German Shepherds Forum banner

1 - 12 of 12 Posts

·
Registered
Joined
·
521 Posts
Discussion Starter #1
Okay, so I have followed your great advice of adding some cottage cheese or raw eggs to Charlie's dry kibble. He is 6 months. He absolutely LOVES those extras
.

But I want variety. What else can I add besides those two? Please help...
 

·
Registered
Joined
·
2,460 Posts
Re: BESIDES COTTAGE & EGGS, WHAT ELSE CAN I ADD TO

Plain yogurt.
 

·
Registered
Joined
·
10,225 Posts
Re: BESIDES COTTAGE & EGGS, WHAT ELSE CAN I ADD TO

Canned fish, canned green beans (no added sodium, may or may not just be a treat that goes right through him), occasional healthy table scraps (but make sure you adjust down his kibble so he doesn't gain unnecessary weight), I'm sure there are more things.
 

·
Registered
Joined
·
124 Posts
Re: BESIDES COTTAGE & EGGS, WHAT ELSE CAN I ADD TO

I make a wet mix that I mix in zeus' kibble. I usually use a apple, banana, some peas and carrot mix (frozen not canned) maybe some brown rice or oatmeal. For meat I use either chicken, chicken livers, turkey, venison, lean beef, salmon. I put it all in a food processor mix it up and it looks like wet dog food, I just put a little in and I also use plain yogurt, cottage cheese and raw egg mixed when I feed him. I also give liquid salmon oil (2 tsp) once a day with vit. E I have also heard apple cider vinegar is good for dogs but haven't tried it yet.
 

·
Registered
Joined
·
16,649 Posts
Re: BESIDES COTTAGE & EGGS, WHAT ELSE CAN I ADD TO

I add lots of fresh foods. Pureed winter squash, pureed sweet potato, grated carrots, kale and other dark greens, in addition to everything that's been mentioned above. If you buy Dr. Pitcairn's books there is a whole list of foods in there and also a recipe for a supplement you can make with cottage cheese that is balanced with vitamins, etc.
 

·
Registered
Joined
·
5,392 Posts
Re: BESIDES COTTAGE & EGGS, WHAT ELSE CAN I ADD TO

As long as you're just adding bits of food to his kibble for interest (rather than relying on these additions for a big part of his nutrition), then almost anything goes. It would be easier to give you a list of stuff NOT to add. That would include: onions, raisins, grapes, chocolate, anything spicy, sugary things, or a whole lot of starch.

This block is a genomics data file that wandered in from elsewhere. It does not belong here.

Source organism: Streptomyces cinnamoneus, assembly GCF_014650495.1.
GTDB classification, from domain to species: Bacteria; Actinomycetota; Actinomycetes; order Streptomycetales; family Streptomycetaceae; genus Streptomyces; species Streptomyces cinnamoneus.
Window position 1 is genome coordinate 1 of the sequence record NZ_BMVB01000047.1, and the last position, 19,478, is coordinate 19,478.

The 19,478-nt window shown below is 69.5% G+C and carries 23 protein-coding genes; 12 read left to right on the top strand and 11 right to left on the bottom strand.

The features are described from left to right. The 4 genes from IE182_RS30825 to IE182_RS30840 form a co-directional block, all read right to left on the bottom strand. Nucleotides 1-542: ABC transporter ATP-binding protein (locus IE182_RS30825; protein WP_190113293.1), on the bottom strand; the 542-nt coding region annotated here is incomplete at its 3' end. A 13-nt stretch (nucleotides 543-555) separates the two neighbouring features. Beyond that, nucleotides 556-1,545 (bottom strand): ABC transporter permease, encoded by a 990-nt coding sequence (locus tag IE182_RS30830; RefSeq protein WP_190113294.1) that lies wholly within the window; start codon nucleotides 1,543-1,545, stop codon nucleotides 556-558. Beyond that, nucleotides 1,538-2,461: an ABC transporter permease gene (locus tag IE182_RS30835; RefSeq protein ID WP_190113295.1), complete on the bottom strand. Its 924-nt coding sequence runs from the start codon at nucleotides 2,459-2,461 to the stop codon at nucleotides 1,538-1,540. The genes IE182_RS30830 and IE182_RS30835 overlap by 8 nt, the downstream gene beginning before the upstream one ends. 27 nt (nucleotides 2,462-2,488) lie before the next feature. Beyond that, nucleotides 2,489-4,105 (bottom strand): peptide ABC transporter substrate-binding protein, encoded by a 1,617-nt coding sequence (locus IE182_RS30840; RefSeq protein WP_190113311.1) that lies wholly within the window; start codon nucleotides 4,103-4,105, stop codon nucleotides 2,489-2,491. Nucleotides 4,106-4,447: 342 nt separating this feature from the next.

But almost any fruit or vegetable is fine--a dog will do better with them if they are frozen, pureed or cooked rather than raw.

Any meat--cooked or raw. But NEVER any cooked bones.

Canned fish or meat are great.

Leftovers from your dinner, as long as they don't include any of the no-nos.
 

·
Registered
Joined
·
5,392 Posts
Re: BESIDES COTTAGE & EGGS, WHAT ELSE CAN I ADD TO

Tomatoes wouldn't be the first thing that comes to mind to feed the dog. But a small amount wouldn't hurt, IMO.

A home made diet for dogs (either cooked or raw) is a different category, IMO. For that, I think one would need to be VERY much more concerned about the balance of what's going into the dog to ensure nutritional health. And that diet would be almost entirely made of meat proteins.

But if we're just talking about a spoonful of something to put on top of a dog's kibble to give it some interest (and a bit of nutrition) then small bits of any of these human leftovers would be fine. That's assuming the individual dog will tolerate the item. Some dogs have sensitivities and allergies to various foods. If that's the case, then obviously those items are off the menu.
 

·
Registered
Joined
·
85 Posts
Re: BESIDES COTTAGE & EGGS, WHAT ELSE CAN I ADD TO

I was going to give Sasha some bits of tomatoe, and I stopped to think about it. I didn't think it would hurt, so I gave her very small pieces with Canadie for dinner for flavor.
What's wrong with onions? Not that I've given her any, just curious.

I figured I'd ask because of the never-ending topic of food!
 

·
Registered
Joined
·
5,392 Posts
Re: BESIDES COTTAGE & EGGS, WHAT ELSE CAN I ADD TO

I copied this from another site:

Quote:Onions are toxic to dogs. The toxicity is dose dependent, so the bigger the animal, the more onion need be consumed to cause a toxicity. Onion toxicity causes a Heinz body anemia. Heinz bodies are small bubble-like projections which protrude from a red blood cell and can be seen when the cells are stained. This "bubble" is a weak spot in the red blood cell and, therefore, the cell has a decreased life-span and ruptures prematurely.
If numerous red cells are affected and rupture, anemia can result. It is a form of hemolytic anemia. Onions are only one of the substances which can cause Heinz body anemia. Other substances such as Acetominophen (Tylenol) and benzocaine-containing topical preparations can also cause Heinz body anemia in the dog.

The toxic effect of the onions are the same whether the product is raw, cooked or dehydrated. The hemolytic episode usually occurs several days after onion ingestion (lowest hematocrit around day 5 post ingestion). Daily feeding of onions could have a cumulative effect due to ongoing formation of Heinz bodies versus a single exposure with a wide gap until the next exposure, allowing the bone marrow time to regenerate the prematurely destroyed red cells.
Grapes, raisins and chocolate are similar--different chemical reaction, but same idea: dogs can't digest them properly and can cause poisoning in a large enough dose.
 
1 - 12 of 12 Posts
Top